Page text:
Mountaintop mining halted, for now
A federal judge on Wednesday temporarily halted permits for the largest mountaintop removal mine in West Virginia history.
Chief U.S. District Judge Charles Haden II issued a 10-day temporary restraining order which stops Arch Coal Inc. from stripping a 5-square-mile area along Pigeonroost Branch near Blair, Logan County.
Haden said the permanent environmental damage from the mining outweighs the short-term economic harm Arch Coal would suffer if mining can't start right away.
"We all understand ... that when streams are diverted, trees are cut, aquatic life is disturbed, human residents and animal residents are affected, that this is an area where you cannot unring the bell," Haden said in a ruling from the bench.
But Haden also said he wanted to hear evidence and arguments - and make a ruling - quickly on whether or not the mine should be halted for a period longer than his order's 10-day limit.
Haden scheduled a hearing on a preliminary injunction, the next step in either stopping or approving the mine, to start at 9 a.m. today in federal court in Charleston.
"I'll see you here tomorrow morning," Haden told the 15 lawyers who crowded the ample counsel tables in the ceremonial courtroom of the new federal building Wednesday.
At issue is a 3,100-acre permit for Arch Coal subsidiary Hobet Mining Inc.
The project, in the works for two years, was exempted from a partial lawsuit settlement that will subject mountaintop removal mining permits to much more rigorous environmental review before they are approved.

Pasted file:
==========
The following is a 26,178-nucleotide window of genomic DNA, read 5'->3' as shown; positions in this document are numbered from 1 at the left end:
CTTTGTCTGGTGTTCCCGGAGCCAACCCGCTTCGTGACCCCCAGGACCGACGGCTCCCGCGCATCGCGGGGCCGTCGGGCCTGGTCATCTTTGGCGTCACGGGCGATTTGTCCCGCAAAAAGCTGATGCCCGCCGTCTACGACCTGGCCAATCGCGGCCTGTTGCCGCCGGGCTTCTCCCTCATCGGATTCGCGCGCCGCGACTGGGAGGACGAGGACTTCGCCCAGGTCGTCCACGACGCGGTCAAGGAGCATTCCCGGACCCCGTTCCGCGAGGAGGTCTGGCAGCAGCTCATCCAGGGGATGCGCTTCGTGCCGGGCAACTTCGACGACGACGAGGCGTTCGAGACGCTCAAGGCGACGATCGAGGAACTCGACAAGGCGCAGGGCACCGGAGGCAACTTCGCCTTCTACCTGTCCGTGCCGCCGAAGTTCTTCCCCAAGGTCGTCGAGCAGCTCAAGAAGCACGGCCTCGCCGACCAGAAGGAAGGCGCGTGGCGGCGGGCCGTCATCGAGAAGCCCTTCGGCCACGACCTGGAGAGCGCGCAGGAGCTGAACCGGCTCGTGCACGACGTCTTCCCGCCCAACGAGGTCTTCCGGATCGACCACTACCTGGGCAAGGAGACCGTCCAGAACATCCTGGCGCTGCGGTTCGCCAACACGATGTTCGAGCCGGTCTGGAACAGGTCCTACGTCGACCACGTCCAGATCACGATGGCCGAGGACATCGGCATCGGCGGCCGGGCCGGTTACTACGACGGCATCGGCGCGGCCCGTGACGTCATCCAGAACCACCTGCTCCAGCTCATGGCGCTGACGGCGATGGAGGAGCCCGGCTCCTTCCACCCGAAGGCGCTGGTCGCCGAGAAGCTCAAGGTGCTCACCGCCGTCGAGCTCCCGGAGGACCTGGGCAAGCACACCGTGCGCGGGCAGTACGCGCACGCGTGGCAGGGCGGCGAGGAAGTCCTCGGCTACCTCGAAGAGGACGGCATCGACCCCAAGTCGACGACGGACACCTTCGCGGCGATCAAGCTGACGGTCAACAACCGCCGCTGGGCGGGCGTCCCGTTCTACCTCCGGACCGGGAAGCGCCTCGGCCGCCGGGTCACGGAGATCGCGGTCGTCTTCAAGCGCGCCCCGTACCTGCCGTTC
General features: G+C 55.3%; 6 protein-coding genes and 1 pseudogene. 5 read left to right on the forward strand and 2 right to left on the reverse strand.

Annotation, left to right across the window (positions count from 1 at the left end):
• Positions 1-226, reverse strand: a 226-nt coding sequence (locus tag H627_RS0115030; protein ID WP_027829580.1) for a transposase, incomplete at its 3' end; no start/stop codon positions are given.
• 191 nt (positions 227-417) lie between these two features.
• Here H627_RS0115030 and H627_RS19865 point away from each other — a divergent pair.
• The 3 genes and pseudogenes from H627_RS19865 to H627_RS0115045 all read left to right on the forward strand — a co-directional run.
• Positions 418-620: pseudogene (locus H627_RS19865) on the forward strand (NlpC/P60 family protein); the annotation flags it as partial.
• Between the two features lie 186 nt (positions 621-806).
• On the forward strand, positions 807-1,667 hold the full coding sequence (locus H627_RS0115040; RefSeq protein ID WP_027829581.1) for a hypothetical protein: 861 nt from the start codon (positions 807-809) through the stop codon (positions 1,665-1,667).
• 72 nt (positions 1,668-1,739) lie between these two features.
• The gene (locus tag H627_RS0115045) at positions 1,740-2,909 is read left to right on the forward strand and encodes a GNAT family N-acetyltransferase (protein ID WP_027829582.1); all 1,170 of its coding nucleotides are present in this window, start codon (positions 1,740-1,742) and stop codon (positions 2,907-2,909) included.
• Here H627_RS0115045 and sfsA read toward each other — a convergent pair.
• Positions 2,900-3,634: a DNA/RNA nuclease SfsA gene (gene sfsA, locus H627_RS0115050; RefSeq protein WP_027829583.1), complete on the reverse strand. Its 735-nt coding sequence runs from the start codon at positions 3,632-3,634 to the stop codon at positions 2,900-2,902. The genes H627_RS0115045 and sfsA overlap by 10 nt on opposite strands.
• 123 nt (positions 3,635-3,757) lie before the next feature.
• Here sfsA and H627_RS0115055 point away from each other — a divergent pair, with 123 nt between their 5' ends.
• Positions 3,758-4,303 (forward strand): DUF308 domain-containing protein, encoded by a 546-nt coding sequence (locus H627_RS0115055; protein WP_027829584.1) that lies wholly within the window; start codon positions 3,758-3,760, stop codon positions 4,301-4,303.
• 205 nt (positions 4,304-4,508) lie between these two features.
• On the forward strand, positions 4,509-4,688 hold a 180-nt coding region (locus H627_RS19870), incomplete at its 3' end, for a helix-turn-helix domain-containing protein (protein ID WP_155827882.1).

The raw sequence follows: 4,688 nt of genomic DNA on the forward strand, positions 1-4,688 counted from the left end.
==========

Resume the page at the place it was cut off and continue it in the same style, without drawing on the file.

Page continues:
The West Virginia Highlands Conservancy and a group of coalfield residents want Haden to force federal and state regulators to perform those same types of studies on the Hobet mining proposal.
Joe Lovett, lead lawyer for the environmentalists, told Haden that once the mine is permitted, Hobet Mining will "blast the mountains into oblivion."
"The damage to the ecosystem will be total, swift and irreversible," Lovett said.
Roger Wolfe, a lawyer for Hobet, argued that the company's immediate plans were only to start work on sediment ponds that would cover 5 to seven acres.
"There won't be 7 square miles of forest destruction or anything like that in the next 10 days," Wolfe said. "It's not significant impact. It's not irreparable harm."
Haden said, "It's obvious that the economic impacts on Hobet are significant and serious. I'll take you at your word that there is a loss of $1 million a month with no action."
But, the judge added that under the Clean Water Act and the Surface Mining and Reclamation Act, "While economic concerns are a consideration, the paramount considerations have to do with environmental matters such as water quality."
The legal battle over the Hobet mine is a spinoff of a larger and more complex suit, also before Haden, which attempts to seriously curb mountaintop removal mining statewide.
In his bench ruling Wednesday, Haden said of that suit, "It is abundantly clear that there are serious legal questions raised by the parties in this case, upon which there is very serious disagreement among [the parties].
"As much daylight ... as we can put on these issues, where they can be resolved appropriately in this courtroom, the better off the agencies are and the public is," Haden said.